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Communication Tips After Divorce

Communication is a major issue when it comes to marriage. In fact, communication helps keep a marriage together. When a couple ignores each other or cannot talk to each other without an argument, then it does not bode well for the marriage. So maybe you get a divorce. But if you and your ex-spouse have kids together, then you will need to communicate with each other to some degree after the divorce. How does that work if you two never communicated well to begin worth?

The thing to remember is that while communication is necessary for a strong marriage, the way you communicate after a divorce is different. In a marriage, communication is verbal and nonverbal. The aim is to not only be understood by your partner but to also feel close and be connected to them. To communicate effectively in a marriage, use the acronym THINK:

T: True. Is what you’re saying true? Is it a fact or are you just sharing an opinion?

H: Helpful. Are you using your words to be helpful or are you criticizing or insulting?

I: Inspiring. Does the other person want to respond?

N: Necessary. Is what you are saying something that is important and needs to be said?

K: Kind. Are you being respectful and kind with your words?

After a divorce, though, the reason for communication changes. You no longer need to feel close or connected to the other person. You just want to tell them what they need to know and that’s it. Easy enough. Treat communication as a business transaction. Use the acronym BIFF: 

Brief, Informative, Friendly, and Firm. 

The goal is respectful communication that is brief and stays on point. The communication should focus on a solution or solve a problem. Make sure you are adequately sharing information about your children, as this will make them feel loved and keep them from feeling caught in the middle. 

There are three main ways to communicate after a divorce:

  • Texts. Texts are quick and easy, and they are ideal for urgent communication as well as logistics issues. They’re good if you’re running late or are taking a kid to the doctor, for example, and need to let the other parent know quickly. It’s a good idea to respond to a text within several hours, even with a simple ‘Got it” to acknowledge receipt of the message.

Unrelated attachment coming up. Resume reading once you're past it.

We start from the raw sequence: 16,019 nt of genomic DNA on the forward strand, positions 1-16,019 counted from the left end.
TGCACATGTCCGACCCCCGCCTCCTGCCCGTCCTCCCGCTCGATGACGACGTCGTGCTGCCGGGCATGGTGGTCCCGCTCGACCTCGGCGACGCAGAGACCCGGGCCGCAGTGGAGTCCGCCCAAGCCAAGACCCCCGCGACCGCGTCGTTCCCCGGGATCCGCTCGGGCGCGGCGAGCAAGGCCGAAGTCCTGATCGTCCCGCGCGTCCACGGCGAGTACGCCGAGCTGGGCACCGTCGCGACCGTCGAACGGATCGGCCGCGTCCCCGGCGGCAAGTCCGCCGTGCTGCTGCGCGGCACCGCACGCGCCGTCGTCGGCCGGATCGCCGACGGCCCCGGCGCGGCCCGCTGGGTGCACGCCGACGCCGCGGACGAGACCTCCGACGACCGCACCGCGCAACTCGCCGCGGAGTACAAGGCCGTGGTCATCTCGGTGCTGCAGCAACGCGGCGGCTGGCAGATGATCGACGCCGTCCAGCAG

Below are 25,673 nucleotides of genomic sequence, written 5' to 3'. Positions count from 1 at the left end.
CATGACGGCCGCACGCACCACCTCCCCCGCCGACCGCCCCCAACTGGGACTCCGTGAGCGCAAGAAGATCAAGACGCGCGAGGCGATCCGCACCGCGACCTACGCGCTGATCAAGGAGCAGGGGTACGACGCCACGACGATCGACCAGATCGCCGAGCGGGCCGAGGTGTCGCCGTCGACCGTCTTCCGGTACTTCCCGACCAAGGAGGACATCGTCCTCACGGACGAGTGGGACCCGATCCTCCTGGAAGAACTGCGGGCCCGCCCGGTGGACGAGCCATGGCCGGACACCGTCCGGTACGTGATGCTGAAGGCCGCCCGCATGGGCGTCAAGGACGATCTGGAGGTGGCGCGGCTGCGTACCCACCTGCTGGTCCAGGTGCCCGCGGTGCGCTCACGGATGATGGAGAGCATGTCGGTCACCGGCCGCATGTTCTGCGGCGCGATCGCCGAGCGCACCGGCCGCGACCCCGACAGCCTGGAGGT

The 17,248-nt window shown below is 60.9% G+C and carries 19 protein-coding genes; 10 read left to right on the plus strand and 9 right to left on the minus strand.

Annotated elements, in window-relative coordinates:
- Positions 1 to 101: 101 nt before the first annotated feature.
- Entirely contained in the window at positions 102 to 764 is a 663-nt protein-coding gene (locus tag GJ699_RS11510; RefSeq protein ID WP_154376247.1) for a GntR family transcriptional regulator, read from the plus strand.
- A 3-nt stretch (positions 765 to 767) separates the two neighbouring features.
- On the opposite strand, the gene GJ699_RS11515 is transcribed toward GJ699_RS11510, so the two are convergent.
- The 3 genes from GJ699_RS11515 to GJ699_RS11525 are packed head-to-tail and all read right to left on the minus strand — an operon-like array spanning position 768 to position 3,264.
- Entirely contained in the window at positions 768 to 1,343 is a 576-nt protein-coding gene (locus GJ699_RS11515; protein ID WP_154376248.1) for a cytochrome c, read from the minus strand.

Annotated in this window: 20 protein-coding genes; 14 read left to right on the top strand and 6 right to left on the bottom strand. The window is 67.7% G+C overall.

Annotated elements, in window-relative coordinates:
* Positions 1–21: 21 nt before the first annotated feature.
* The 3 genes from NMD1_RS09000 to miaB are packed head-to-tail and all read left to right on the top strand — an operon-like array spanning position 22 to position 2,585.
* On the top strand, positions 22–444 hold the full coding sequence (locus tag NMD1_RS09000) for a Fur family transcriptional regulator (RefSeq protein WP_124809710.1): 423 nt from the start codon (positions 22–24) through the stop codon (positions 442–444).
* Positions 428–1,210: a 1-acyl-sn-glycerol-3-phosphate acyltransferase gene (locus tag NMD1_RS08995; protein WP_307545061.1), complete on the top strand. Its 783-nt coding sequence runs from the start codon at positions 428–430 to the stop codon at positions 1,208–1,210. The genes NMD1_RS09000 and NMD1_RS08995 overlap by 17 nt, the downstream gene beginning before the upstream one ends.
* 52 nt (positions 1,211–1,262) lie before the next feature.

• Voicemails. Voicemails are better for non-urgent communication and lengthier topics that cannot be easily expressed via text. Keep in mind that because there is no written record of a voicemail, it should not be used for time-sensitive issues. A good rule of thumb is to respond within 12 hours via email.
  • Emails. Emails are good for informational communication that’s not urgent. An example would be a change in visitation for the next month or perhaps holiday plans. Responses should be sent within 24 hours. 

Good Communication is Key

Communication comes in two main forms: verbal and nonverbal. Verbal communication means choosing the right words to convey your message. Are you using words that are articulate and accurate? Are you being direct in saying what you want to say? Or are you instead being vague and dishonest because you are scared to express your true feelings?

Nonverbal communication has to do with your behavior, body movements, and facial expressions. It’s important to know that you are always communicating in some form or another — even when you think you’re not. Nonverbal communication such as avoiding eye contact, blushing, eye-rolling, and sighing are all actions that also convey messages.

Even if you are intentionally ignoring your partner, that is called stonewalling and it is a communication technique that often leads to divorce. Listening is a much better nonverbal communication tool. By actively listening, you are communicating your interest via eye contact and nodding your head. Good listening means allowing your partner to say what they want to say. Listening is often more important than talking. 

Communicating well is not always easy, but if you keep actively working on it, you will get better over time. The nice thing about communication is that it is useful in all relationships. Whether you are dealing with your boss at work, handling a customer issue, talking to your parents, discussing a situation with your children, or chatting with your siblings or cousins, good communication skills can improve all these relationships. 

Contact Us Today

If you struggled with communication while married, then you may wonder how you’ll communicate well after divorce. The trick is that things are different when you divorce. 
The Columbus divorce attorneys at Lawrence Law Office can help you facilitate an amicable divorce when issues such as child custody and child support are at play.  To schedule a consultation with our office, call 614-228-3664 or fill out the online form.

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